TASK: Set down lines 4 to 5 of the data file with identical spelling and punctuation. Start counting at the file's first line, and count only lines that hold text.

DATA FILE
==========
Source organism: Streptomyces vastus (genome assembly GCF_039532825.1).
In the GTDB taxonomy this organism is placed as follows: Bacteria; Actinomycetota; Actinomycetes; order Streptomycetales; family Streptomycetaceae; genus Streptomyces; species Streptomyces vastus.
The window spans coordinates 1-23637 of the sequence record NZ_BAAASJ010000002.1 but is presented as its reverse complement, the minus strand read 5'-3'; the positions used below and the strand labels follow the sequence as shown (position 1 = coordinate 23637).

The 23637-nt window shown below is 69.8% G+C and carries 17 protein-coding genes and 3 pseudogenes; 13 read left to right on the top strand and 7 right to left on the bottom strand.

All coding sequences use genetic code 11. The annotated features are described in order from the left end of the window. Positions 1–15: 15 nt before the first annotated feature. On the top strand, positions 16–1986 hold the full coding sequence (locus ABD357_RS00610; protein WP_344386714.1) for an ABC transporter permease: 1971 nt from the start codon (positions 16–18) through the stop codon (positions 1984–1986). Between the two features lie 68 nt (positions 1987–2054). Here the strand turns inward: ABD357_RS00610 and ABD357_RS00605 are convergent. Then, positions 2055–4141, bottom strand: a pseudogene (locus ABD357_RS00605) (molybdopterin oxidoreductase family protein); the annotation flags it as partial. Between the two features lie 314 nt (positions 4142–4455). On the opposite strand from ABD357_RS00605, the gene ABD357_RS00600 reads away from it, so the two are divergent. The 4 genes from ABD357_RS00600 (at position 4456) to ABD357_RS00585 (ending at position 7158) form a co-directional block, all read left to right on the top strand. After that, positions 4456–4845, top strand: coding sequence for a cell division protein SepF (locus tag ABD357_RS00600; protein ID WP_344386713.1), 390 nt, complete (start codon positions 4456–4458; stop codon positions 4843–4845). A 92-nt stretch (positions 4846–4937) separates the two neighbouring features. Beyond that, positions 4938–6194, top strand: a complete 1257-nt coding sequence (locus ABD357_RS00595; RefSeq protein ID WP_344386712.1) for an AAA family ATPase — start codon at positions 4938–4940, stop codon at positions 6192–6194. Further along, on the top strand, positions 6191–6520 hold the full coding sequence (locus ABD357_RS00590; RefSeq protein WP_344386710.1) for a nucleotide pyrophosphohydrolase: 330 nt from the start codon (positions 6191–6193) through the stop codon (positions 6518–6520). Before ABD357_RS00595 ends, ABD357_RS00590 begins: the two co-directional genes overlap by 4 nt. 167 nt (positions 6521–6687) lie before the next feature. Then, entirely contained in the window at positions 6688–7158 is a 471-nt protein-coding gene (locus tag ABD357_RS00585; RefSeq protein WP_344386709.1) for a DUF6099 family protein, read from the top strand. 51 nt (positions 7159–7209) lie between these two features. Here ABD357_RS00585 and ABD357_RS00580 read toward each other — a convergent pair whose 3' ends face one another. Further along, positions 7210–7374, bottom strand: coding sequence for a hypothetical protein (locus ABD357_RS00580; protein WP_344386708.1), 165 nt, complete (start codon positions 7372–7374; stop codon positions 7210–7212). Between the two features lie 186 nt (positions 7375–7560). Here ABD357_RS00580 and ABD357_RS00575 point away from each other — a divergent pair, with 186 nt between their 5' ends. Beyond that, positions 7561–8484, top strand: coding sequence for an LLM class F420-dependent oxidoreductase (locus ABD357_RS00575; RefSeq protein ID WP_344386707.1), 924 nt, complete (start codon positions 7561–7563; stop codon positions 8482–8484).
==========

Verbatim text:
The 23637-nt window shown below is 69.8% G+C and carries 17 protein-coding genes and 3 pseudogenes; 13 read left to right on the top strand and 7 right to left on the bottom strand.

All coding sequences use genetic code 11. The annotated features are described in order from the left end of the window. Positions 1–15: 15 nt before the first annotated feature. On the top strand, positions 16–1986 hold the full coding sequence (locus ABD357_RS00610; protein WP_344386714.1) for an ABC transporter permease: 1971 nt from the start codon (positions 16–18) through the stop codon (positions 1984–1986). Between the two features lie 68 nt (positions 1987–2054). Here the strand turns inward: ABD357_RS00610 and ABD357_RS00605 are convergent. Then, positions 2055–4141, bottom strand: a pseudogene (locus ABD357_RS00605) (molybdopterin oxidoreductase family protein); the annotation flags it as partial. Between the two features lie 314 nt (positions 4142–4455). On the opposite strand from ABD357_RS00605, the gene ABD357_RS00600 reads away from it, so the two are divergent. The 4 genes from ABD357_RS00600 (at position 4456) to ABD357_RS00585 (ending at position 7158) form a co-directional block, all read left to right on the top strand. After that, positions 4456–4845, top strand: coding sequence for a cell division protein SepF (locus tag ABD357_RS00600; protein ID WP_344386713.1), 390 nt, complete (start codon positions 4456–4458; stop codon positions 4843–4845). A 92-nt stretch (positions 4846–4937) separates the two neighbouring features. Beyond that, positions 4938–6194, top strand: a complete 1257-nt coding sequence (locus ABD357_RS00595; RefSeq protein ID WP_344386712.1) for an AAA family ATPase — start codon at positions 4938–4940, stop codon at positions 6192–6194. Further along, on the top strand, positions 6191–6520 hold the full coding sequence (locus ABD357_RS00590; RefSeq protein WP_344386710.1) for a nucleotide pyrophosphohydrolase: 330 nt from the start codon (positions 6191–6193) through the stop codon (positions 6518–6520). Before ABD357_RS00595 ends, ABD357_RS00590 begins: the two co-directional genes overlap by 4 nt. 167 nt (positions 6521–6687) lie before the next feature. Then, entirely contained in the window at positions 6688–7158 is a 471-nt protein-coding gene (locus tag ABD357_RS00585; RefSeq protein WP_344386709.1) for a DUF6099 family protein, read from the top strand. 51 nt (positions 7159–7209) lie between these two features. Here ABD357_RS00585 and ABD357_RS00580 read toward each other — a convergent pair whose 3' ends face one another. Further along, positions 7210–7374, bottom strand: coding sequence for a hypothetical protein (locus ABD357_RS00580; protein WP_344386708.1), 165 nt, complete (start codon positions 7372–7374; stop codon positions 7210–7212). Between the two features lie 186 nt (positions 7375–7560). Here ABD357_RS00580 and ABD357_RS00575 point away from each other — a divergent pair, with 186 nt between their 5' ends. Beyond that, positions 7561–8484, top strand: coding sequence for an LLM class F420-dependent oxidoreductase (locus ABD357_RS00575; RefSeq protein ID WP_344386707.1), 924 nt, complete (start codon positions 7561–7563; stop codon positions 8482–8484).